MSNBC anchor says NYPD officers refusing vaccine are putting on ‘a show for attention’

MSNBC anchor Stephanie Ruhle did not approve of police officers protesting vaccine mandates in New York.

Ruhle retweeted a photo of a massive line of police officers preparing to call in sick in protest of the mandate to be vaccinated against COVID-19 on Monday. She stated that the image was not a protest but rather a “show for attention.” 

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NEW YORK, NEW YORK - SEPTEMBER 24: Stephanie Ruhle, Anchor, MSNBC, speaks onstage during the 2019 Concordia Annual Summit - Day 2 at Grand Hyatt New York on September 24, 2019 in New York City. (Photo by Riccardo Savi/Getty Images for Concordia Summit)

NEW YORK, NEW YORK – SEPTEMBER 24: Stephanie Ruhle, Anchor, MSNBC, speaks onstage during the 2019 Concordia Annual Summit – Day 2 at Grand Hyatt New York on September 24, 2019 in New York City. (Photo by Riccardo Savi/Getty Images for Concordia Summit)
(Photo by Riccardo Savi/Getty Images for Concordia Summit)

“This is NOT how you call out sick. This is how you put on a show for attention,” Ruhle tweeted.

The New York City vaccine mandate officially went into effect on Monday. According to data released by the New York City Mayor’s Office, 22,000 municipal workers remain unvaccinated with approximately nine thousand workers being placed on unpaid leave for refusing the vaccine.

A New York Police Department vehicle makes its way along Fifth Avenue during the Columbus Day Parade in New York City, U.S., October 11, 2021. REUTERS/Shannon Stapleton

A New York Police Department vehicle makes its way along Fifth Avenue during the Columbus Day Parade in New York City, U.S., October 11, 2021. REUTERS/Shannon Stapleton
(Reuters)

“Nine thousand people [were] placed on leave without pay today,” Mitch Schwartz, a spokesperson for the mayor, told Fox News on Monday morning.  “The rest are in various stages of having their accommodation requests reviewed. They can be at work.”

Last month, the Police Benevolent Association in New York also filed a lawsuit against the mandate insisting that officers “have rights to medical autonomy and religious observance that would be violated by forcing them to submit to a vaccination.”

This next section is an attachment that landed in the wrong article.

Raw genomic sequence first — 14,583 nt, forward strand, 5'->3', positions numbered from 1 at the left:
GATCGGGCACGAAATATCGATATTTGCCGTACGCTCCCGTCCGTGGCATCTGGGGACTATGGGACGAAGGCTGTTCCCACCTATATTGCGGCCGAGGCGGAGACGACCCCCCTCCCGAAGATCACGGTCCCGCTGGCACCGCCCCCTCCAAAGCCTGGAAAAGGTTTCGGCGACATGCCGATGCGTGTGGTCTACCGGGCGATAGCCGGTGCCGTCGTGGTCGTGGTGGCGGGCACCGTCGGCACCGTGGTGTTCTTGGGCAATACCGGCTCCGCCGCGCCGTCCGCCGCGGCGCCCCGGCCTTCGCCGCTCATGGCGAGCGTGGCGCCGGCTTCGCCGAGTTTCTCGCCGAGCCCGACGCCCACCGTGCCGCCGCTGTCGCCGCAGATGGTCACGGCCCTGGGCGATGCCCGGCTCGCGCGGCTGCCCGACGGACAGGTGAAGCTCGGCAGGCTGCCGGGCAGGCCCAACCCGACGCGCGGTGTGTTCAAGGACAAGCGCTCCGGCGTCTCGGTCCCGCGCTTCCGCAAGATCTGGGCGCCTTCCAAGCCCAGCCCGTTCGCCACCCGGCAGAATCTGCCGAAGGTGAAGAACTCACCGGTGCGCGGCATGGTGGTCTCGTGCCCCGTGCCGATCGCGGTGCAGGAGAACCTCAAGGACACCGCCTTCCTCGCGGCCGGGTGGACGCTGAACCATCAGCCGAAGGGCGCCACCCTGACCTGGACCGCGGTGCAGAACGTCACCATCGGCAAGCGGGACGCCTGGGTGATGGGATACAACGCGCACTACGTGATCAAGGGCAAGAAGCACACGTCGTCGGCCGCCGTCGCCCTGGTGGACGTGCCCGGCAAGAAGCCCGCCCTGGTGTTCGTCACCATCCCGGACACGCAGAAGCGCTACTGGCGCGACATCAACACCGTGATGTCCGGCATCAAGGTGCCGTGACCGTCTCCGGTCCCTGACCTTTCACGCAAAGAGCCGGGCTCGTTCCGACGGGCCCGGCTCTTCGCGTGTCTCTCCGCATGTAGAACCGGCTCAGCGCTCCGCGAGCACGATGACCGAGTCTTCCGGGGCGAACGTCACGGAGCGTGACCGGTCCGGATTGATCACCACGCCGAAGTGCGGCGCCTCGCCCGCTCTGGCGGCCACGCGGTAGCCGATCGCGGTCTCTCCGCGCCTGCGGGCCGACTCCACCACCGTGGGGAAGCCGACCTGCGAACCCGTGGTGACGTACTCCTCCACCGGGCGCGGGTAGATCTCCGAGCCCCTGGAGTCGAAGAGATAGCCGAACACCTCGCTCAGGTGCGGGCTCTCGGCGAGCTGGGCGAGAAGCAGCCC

There have also been several protests and lawsuits filed against the New York mandate.  

Ruhle has also been critical of those who chose not to get vaccinated, claiming that those who were unvaccinated could simply work from home. 

“I’m puzzled by these people who continue to say they’re forced to get vaccinated here. There’s always been a choice. If you do not want to get vaccinated, you can work from home, you can home school your children, you can shop online,” Ruhle said.

A New York City police car is pictured, amid the coronavirus disease (COVID-19) pandemic, in the Manhattan borough of New York City, New York, U.S., November 1, 2021. REUTERS/Carlo Allegri

A New York City police car is pictured, amid the coronavirus disease (COVID-19) pandemic, in the Manhattan borough of New York City, New York, U.S., November 1, 2021. REUTERS/Carlo Allegri
(Reuters)

While the New York mandate is still being enforced, an Illinois judge recently issued a temporary restraining order against a similar mandate in Chicago, siding with the Chicago Fraternal Order of Police.

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Fox News’ Emma Colton, Louis Casiano, Greg Norman, and Brandon Gillespie contributed to this report.

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